How a 1984 sneaker deal for Michael Jordan evolved into a $3-billion empire

Owners HQ shoe showcasing event at Mint wows fans

The Mint Museum uptown was the site of "Owners HQ," a showcasing event of the Jordan Brand and all the products, tech, and gear they're rolling out for the All-Star Game.
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The Mint Museum uptown was the site of "Owners HQ," a showcasing event of the Jordan Brand and all the products, tech, and gear they're rolling out for the All-Star Game.

If the NBA All-Star Game is a celebration of basketball, having the game in Charlotte is in large part a celebration of Michael Jordan. And Jordan’s eponymous sneaker line that helped make him a billionaire is having its time in the spotlight over the weekend.

Nike’s $3 billion Jordan Brand has come a long way from when the company signed with Jordan in 1984. It’s also helped give Nike an even greater competitive edge in recent years over its rivals, experts say.

“Jordan is one of the more important brands in the Nike portfolio,” Edward Jones analyst Brian Yarbrough told the Observer this week. “It has been an unbelievable runaway success for Nike.”

Jordan Brand, which also makes casual athletic apparel, has an even heavier presence at the NBA All-Star Game this year compared with 2017, when the game was originally supposed to be held in Charlotte. (The league pulled the game from the city in 2016 over its opposition to North Carolina’s House Bill 2, which the league and others said was discriminatory against the LGBTQ community.)

For instance, 2018 was the first time the NBA All-Star players’ jerseys were designed by Jordan Brand and adorned with its famous Jumpman logo. Also last year, Jordan Brand launched its first shoe line for women.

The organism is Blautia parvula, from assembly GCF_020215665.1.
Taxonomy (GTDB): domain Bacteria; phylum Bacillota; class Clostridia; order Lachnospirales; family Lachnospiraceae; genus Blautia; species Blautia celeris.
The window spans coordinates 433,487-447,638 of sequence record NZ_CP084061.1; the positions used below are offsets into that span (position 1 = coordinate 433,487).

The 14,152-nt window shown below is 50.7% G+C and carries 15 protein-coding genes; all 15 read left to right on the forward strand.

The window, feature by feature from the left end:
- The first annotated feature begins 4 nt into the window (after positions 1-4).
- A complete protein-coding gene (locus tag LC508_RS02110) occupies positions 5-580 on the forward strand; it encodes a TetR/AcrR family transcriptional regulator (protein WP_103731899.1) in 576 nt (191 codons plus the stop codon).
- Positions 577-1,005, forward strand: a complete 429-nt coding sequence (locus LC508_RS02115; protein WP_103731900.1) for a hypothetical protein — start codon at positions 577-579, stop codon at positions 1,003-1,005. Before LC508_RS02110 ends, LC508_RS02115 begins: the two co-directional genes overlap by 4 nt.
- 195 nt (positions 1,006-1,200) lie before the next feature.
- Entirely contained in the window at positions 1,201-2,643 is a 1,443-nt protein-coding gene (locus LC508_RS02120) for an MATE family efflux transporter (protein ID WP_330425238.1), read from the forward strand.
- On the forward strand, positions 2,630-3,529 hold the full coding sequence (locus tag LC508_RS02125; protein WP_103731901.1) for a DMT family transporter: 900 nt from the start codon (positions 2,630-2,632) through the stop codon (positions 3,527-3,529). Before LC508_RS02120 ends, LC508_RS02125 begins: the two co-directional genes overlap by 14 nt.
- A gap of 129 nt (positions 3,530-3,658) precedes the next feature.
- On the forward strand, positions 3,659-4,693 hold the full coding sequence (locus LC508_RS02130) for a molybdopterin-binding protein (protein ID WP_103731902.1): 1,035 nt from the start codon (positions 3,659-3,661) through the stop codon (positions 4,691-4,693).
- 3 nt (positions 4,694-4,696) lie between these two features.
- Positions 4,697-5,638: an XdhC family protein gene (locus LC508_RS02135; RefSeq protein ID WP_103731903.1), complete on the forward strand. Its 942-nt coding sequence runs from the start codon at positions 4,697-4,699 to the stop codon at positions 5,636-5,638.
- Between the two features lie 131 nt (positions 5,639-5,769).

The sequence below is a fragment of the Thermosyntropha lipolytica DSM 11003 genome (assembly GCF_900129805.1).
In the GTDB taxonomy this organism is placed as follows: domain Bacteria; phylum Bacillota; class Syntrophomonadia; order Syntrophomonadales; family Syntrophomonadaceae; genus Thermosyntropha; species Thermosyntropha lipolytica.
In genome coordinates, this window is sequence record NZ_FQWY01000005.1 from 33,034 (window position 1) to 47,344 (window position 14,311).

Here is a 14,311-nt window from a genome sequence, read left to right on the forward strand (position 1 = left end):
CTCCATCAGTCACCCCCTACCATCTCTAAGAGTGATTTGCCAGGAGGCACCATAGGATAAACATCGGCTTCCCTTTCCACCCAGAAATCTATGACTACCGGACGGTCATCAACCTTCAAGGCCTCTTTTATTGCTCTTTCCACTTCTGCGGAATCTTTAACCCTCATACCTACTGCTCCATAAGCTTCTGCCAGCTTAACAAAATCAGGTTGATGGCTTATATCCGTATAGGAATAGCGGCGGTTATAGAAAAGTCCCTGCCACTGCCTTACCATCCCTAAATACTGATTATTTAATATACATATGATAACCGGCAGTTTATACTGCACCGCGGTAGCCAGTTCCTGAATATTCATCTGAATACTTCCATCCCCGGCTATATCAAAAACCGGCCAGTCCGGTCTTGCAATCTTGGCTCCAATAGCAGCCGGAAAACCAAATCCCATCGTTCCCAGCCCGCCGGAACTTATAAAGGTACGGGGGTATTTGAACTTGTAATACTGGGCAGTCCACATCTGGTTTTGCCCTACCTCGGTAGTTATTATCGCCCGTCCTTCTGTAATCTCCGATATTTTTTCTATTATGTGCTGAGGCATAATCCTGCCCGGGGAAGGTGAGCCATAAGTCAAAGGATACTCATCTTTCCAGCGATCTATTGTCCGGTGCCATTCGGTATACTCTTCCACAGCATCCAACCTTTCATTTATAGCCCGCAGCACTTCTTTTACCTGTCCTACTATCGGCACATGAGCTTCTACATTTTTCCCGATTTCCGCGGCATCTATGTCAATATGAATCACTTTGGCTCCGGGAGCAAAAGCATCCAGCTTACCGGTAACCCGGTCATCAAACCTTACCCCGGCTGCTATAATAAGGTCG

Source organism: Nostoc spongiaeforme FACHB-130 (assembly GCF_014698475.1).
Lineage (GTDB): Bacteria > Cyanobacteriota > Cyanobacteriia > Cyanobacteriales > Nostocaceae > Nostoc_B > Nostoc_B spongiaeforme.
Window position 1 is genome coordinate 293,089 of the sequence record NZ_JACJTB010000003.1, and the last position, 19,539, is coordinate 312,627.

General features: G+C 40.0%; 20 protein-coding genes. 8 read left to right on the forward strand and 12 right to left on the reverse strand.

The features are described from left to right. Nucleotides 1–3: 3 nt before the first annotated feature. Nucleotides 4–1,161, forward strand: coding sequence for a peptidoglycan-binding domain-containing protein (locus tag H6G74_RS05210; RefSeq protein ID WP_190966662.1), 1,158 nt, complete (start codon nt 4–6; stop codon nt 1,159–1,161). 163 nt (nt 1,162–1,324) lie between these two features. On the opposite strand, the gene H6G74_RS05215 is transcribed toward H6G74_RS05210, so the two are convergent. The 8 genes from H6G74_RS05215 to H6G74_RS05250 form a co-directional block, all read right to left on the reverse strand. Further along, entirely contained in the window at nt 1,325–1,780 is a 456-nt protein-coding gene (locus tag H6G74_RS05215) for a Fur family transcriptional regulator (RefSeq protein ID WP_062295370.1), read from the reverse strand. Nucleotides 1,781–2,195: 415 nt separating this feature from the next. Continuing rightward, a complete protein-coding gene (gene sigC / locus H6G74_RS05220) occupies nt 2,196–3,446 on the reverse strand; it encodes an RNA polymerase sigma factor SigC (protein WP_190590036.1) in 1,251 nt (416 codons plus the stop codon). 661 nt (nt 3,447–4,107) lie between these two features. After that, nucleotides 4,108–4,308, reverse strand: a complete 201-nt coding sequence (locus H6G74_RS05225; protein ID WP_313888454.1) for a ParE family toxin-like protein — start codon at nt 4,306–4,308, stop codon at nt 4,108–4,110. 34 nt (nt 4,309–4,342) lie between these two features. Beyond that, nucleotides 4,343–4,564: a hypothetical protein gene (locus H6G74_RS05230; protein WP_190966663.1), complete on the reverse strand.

And this year is the first time Charlotte Hornets point guard Kemba Walker, a Jordan Brand athlete, is an All-Star starter.

The brand also has a physically imposing presence in uptown, blocks from where the All-Star Game will be held Sunday at the Spectrum Center. The Mint Museum Uptown has been transformed into a Nike and Jordan Brand shrine.

The basketball court at Owners HQ event. The Mint Museum uptown held “Owners HQ,” a Thursday afternoon showcasing event of the Jordan Brand and all the products, tech, and gear they’re rolling out for the All-Star Game. Diedra Laird dlaird@charlotteobserver.com

The work on the massive display, called “Own the Game,” began over a week ago.

It showcases areas where customers can try on newly launched, hard-to-get Nike and Jordan sneakers, a basketball court, a jersey customization station and a Snapchat lounge where fans can create their own augmented reality filter.

The display is an effort to educate fans on Jordan and Nike’s history and engage young customers, according to Scott Dixon, vice president and general manager of the Jordan Brand in North America.

“The potential of the Jordan Brand ... and the future of the brand … has never been brighter,” Dixon said.

Evidence of the brand’s strength is the sheer demand for Jordan products, Dixon said. When the company launched the Air Jordan XI ‘Concord’ in December, the $220 shoes sold out almost instantly, he added.

“It was the largest volume program we’d ever put into the marketplace for a launch,” Dixon said. “That just reminds you of the health of the brand.”

For the All-Star Game this year, Jordan launched a handful of limited edition sneakers.

The company partnered with a local retailer, Social Status, to design a black and purple sneaker called the Air Jordan VI NRG. Michael Jordan surprised crowds of customers who’d lined up for the launch of the $250 shoe at Social Status’ Central Avenue store Thursday.